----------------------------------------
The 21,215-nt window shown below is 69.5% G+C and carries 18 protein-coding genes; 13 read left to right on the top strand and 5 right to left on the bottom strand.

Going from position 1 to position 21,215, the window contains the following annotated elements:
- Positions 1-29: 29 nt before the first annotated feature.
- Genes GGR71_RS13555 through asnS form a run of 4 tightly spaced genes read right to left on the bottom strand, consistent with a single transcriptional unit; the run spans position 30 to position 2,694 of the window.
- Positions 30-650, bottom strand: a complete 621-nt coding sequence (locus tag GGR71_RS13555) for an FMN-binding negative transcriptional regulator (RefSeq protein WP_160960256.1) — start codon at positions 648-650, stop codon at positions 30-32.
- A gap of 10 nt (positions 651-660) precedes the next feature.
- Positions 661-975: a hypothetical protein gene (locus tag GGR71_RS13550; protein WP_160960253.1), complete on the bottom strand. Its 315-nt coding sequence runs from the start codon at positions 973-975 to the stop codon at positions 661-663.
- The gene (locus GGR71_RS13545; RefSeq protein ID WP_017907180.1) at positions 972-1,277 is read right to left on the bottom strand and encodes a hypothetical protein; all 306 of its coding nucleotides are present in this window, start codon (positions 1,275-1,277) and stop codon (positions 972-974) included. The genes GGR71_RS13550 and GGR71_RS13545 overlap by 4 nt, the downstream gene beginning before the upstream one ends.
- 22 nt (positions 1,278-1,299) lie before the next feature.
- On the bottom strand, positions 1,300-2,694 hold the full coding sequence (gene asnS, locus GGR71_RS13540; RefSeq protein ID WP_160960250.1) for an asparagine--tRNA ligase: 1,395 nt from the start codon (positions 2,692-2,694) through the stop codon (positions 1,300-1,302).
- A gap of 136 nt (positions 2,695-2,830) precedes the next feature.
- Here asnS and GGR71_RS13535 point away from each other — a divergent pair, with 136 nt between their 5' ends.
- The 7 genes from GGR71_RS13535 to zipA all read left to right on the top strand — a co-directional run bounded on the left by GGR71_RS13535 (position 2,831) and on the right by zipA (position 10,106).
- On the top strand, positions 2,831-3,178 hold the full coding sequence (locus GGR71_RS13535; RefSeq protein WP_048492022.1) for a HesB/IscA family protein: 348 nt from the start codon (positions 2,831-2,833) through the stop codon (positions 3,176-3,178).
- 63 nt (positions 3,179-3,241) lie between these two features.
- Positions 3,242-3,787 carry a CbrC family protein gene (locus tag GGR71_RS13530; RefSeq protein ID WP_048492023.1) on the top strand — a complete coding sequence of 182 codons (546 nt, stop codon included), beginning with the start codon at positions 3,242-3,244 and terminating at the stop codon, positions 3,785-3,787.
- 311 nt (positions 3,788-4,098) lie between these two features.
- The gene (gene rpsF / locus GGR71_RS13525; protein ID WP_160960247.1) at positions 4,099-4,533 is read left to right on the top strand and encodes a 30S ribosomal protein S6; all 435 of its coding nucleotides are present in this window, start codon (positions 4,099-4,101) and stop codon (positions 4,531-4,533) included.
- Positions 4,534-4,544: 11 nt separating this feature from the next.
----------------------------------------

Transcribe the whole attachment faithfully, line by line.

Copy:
The 21,215-nt window shown below is 69.5% G+C and carries 18 protein-coding genes; 13 read left to right on the top strand and 5 right to left on the bottom strand.

Going from position 1 to position 21,215, the window contains the following annotated elements:
- Positions 1-29: 29 nt before the first annotated feature.
- Genes GGR71_RS13555 through asnS form a run of 4 tightly spaced genes read right to left on the bottom strand, consistent with a single transcriptional unit; the run spans position 30 to position 2,694 of the window.
- Positions 30-650, bottom strand: a complete 621-nt coding sequence (locus tag GGR71_RS13555) for an FMN-binding negative transcriptional regulator (RefSeq protein WP_160960256.1) — start codon at positions 648-650, stop codon at positions 30-32.
- A gap of 10 nt (positions 651-660) precedes the next feature.
- Positions 661-975: a hypothetical protein gene (locus tag GGR71_RS13550; protein WP_160960253.1), complete on the bottom strand. Its 315-nt coding sequence runs from the start codon at positions 973-975 to the stop codon at positions 661-663.
- The gene (locus GGR71_RS13545; RefSeq protein ID WP_017907180.1) at positions 972-1,277 is read right to left on the bottom strand and encodes a hypothetical protein; all 306 of its coding nucleotides are present in this window, start codon (positions 1,275-1,277) and stop codon (positions 972-974) included. The genes GGR71_RS13550 and GGR71_RS13545 overlap by 4 nt, the downstream gene beginning before the upstream one ends.
- 22 nt (positions 1,278-1,299) lie before the next feature.
- On the bottom strand, positions 1,300-2,694 hold the full coding sequence (gene asnS, locus GGR71_RS13540; RefSeq protein ID WP_160960250.1) for an asparagine--tRNA ligase: 1,395 nt from the start codon (positions 2,692-2,694) through the stop codon (positions 1,300-1,302).
- A gap of 136 nt (positions 2,695-2,830) precedes the next feature.
- Here asnS and GGR71_RS13535 point away from each other — a divergent pair, with 136 nt between their 5' ends.
- The 7 genes from GGR71_RS13535 to zipA all read left to right on the top strand — a co-directional run bounded on the left by GGR71_RS13535 (position 2,831) and on the right by zipA (position 10,106).
- On the top strand, positions 2,831-3,178 hold the full coding sequence (locus GGR71_RS13535; RefSeq protein WP_048492022.1) for a HesB/IscA family protein: 348 nt from the start codon (positions 2,831-2,833) through the stop codon (positions 3,176-3,178).
- 63 nt (positions 3,179-3,241) lie between these two features.
- Positions 3,242-3,787 carry a CbrC family protein gene (locus tag GGR71_RS13530; RefSeq protein ID WP_048492023.1) on the top strand — a complete coding sequence of 182 codons (546 nt, stop codon included), beginning with the start codon at positions 3,242-3,244 and terminating at the stop codon, positions 3,785-3,787.
- 311 nt (positions 3,788-4,098) lie between these two features.
- The gene (gene rpsF / locus GGR71_RS13525; protein ID WP_160960247.1) at positions 4,099-4,533 is read left to right on the top strand and encodes a 30S ribosomal protein S6; all 435 of its coding nucleotides are present in this window, start codon (positions 4,099-4,101) and stop codon (positions 4,531-4,533) included.
- Positions 4,534-4,544: 11 nt separating this feature from the next.